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Thread: To Glue or not to glue

  1. #1
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    Default To Glue or not to glue

    I am building a picnic table out of some old 3/4 inch by 3 1/2 inch fir flooring. Gorgeous stuff, 16 to 20 growth rings per inch. It will be about 10 planks wide and I plan to put four full width cleats across the bottom side. The question is, should I edge glue the tongue and grooves or just rely on the cleats and screws? I plan to lay on several coats of finish and it will be supported by a pair of salvaged folding metal legs. Oh, not that it matters but it is about six feet long.
    Thanks for any ideas.

  2. #2
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    Default Re: To Glue or not to glue

    All the picnic tables I've seen have 1/8" - 1/4" gaps between the top's boards. I'd rip the tongues & grooves edges off, then put a small - 1/8" or 3/16" radius on the top surface edges. Then go with the cleats & screws.

  3. #3
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    Default Re: To Glue or not to glue

    I think edge gluing TnG flooring would defeat the purpose and advantage of the T n G.
    That said, picnic tables are not built of TnG ...rainwater...
    So, Will this table sit in the weather or will it be under one of those popular HGTV semi covers ?
    bruce

  4. #4
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    Default Re: To Glue or not to glue

    You must let the table top swell and contract without constraint. Forget the glue, leave gaps between planks at stated above. Cleats on the bottom are fine, but they should be in slots, not tight holes. Set the cleat ends in a bit if you don't want them to stick out when the top shrinks.

  5. #5
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    Default Re: To Glue or not to glue

    If there is any cross-grain construction it will explode out doors.
    No glue and slotted holes for the head end of fasteners wherever there is cross grain i.e. a 'cleat'.

  6. #6
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    Default Re: To Glue or not to glue

    Sorry, I gave some bad info. Yes a table to use during a picnic, but it will not live out doors.
    It will live in my shop as an additional work surface when needed, folding metal legs will allow it to "disappear"
    when not needed and easily be transported out to the yard when we have a cookout.
    Sorry, I should have been more clear.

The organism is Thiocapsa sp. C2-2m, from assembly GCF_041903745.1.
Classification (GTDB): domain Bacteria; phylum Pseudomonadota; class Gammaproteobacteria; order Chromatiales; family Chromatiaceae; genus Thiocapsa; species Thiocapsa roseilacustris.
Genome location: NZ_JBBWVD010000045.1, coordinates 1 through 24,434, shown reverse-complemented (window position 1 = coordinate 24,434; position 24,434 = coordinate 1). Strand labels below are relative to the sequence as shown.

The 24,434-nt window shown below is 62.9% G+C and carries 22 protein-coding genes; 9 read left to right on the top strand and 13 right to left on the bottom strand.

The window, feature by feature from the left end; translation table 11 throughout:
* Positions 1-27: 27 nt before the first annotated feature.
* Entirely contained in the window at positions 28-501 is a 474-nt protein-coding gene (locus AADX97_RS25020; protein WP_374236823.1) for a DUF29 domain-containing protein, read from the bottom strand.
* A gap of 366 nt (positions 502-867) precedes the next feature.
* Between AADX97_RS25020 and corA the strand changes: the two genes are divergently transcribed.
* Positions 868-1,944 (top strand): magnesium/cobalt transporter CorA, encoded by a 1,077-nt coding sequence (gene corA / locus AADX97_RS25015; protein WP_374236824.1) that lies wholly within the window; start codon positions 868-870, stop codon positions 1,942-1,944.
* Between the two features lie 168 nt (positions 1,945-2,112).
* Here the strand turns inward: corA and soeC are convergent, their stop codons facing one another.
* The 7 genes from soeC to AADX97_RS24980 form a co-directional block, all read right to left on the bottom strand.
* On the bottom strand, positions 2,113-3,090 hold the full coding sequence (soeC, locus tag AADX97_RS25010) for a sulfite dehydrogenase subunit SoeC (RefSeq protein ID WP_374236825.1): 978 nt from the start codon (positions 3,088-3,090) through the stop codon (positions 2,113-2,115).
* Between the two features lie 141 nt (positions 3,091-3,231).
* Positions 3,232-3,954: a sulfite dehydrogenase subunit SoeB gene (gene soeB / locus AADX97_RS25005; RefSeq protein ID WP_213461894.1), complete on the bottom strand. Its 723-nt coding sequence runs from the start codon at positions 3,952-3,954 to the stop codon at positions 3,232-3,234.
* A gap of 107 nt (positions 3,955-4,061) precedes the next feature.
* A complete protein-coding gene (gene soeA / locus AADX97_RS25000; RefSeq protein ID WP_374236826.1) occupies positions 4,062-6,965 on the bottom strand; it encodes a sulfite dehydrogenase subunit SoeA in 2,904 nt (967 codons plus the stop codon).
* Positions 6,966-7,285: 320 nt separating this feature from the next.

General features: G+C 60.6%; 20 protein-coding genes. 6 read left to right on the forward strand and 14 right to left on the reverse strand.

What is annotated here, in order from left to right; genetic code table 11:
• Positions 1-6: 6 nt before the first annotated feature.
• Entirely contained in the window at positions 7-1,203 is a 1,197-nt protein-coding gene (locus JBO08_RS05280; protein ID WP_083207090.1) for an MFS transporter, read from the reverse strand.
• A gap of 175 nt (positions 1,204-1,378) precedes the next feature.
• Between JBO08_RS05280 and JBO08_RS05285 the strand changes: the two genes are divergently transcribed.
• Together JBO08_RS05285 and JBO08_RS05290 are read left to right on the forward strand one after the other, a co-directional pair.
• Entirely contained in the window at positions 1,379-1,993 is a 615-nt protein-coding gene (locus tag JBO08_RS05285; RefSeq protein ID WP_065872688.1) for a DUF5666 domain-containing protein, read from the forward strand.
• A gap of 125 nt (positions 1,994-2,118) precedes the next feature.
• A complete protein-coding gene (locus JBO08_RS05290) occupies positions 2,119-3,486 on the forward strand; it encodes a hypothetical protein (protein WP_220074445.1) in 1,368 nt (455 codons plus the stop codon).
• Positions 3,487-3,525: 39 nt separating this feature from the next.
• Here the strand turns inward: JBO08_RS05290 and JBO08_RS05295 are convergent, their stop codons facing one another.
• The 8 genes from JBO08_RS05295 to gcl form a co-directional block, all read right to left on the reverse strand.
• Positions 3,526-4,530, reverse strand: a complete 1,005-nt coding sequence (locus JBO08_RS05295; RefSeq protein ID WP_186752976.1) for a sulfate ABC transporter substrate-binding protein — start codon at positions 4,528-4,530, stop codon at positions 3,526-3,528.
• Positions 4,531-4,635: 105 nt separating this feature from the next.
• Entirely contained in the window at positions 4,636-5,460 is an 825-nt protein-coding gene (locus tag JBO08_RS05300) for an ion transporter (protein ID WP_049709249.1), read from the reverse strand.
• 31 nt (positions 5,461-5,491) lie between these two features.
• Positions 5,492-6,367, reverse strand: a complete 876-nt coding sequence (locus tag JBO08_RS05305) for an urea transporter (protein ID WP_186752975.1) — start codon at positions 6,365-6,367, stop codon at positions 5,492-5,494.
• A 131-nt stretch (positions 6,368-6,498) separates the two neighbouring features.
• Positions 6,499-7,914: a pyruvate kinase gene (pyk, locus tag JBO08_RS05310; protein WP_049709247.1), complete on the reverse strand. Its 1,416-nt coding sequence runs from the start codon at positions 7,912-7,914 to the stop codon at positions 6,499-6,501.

So, edge glue or not?

  7. #7
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    Default Re: To Glue or not to glue

    Sure then.Indoor table.

  8. #8
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    Default Re: To Glue or not to glue

    Quote Originally Posted by wizbang 13 View Post
    Sure then.Indoor table.
    Thanks Bruce, I guess I will edge glue it.

  9. #9
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    Default Re: To Glue or not to glue

    It's still going to move with seasonal humidity, so don't glue the cross cleats and use slots instead of holes for the screws.

  10. #10
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    Default Re: To Glue or not to glue

    If you keep the t&g joints but don’t exclude water, The inside of the joints will stay wet and encourage decay. Fir flooring is fairly decay resistant, bit I think you’d be pressing your luck. Expansion of the panel when wet will require fastening that tolerates motion. Needs slots of some form.

    If glueing the t&g joints and using a permeable (oil) finish, I’d worry that moisture cycling will gradually peel the glue joints apart. A truly impermeable finish would work.

    A third possibility is glueing the t&g joints tight and encapsulating the whole panel in a fiberglass sheathing, all sides. THis requires that the encapsulation be effective and that the glass and its bond are strong enough. I’ve made foils made of laminated Douglas fir sheathed with glass or carbon that have held up. Apply the glass on the bias so all its fibers are constraining the wood and use a UV resistant resin like West System 105/207 and a UV filtering finish on it.
    Last edited by JimConlin; 02-18-2021 at 08:23 AM.

  11. #11
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    Default Re: To Glue or not to glue

    Twenty years ago I glued up a 2x6í floating door panel from Doug fir t&g flooring. Itís as good as the day I made it. Functionally itís no different than a butt joint glued panel with all the limitations and advantages there in.

    Fasten your cleat in the middle through a hole and slots on either side, store indoors and you should be good to go.

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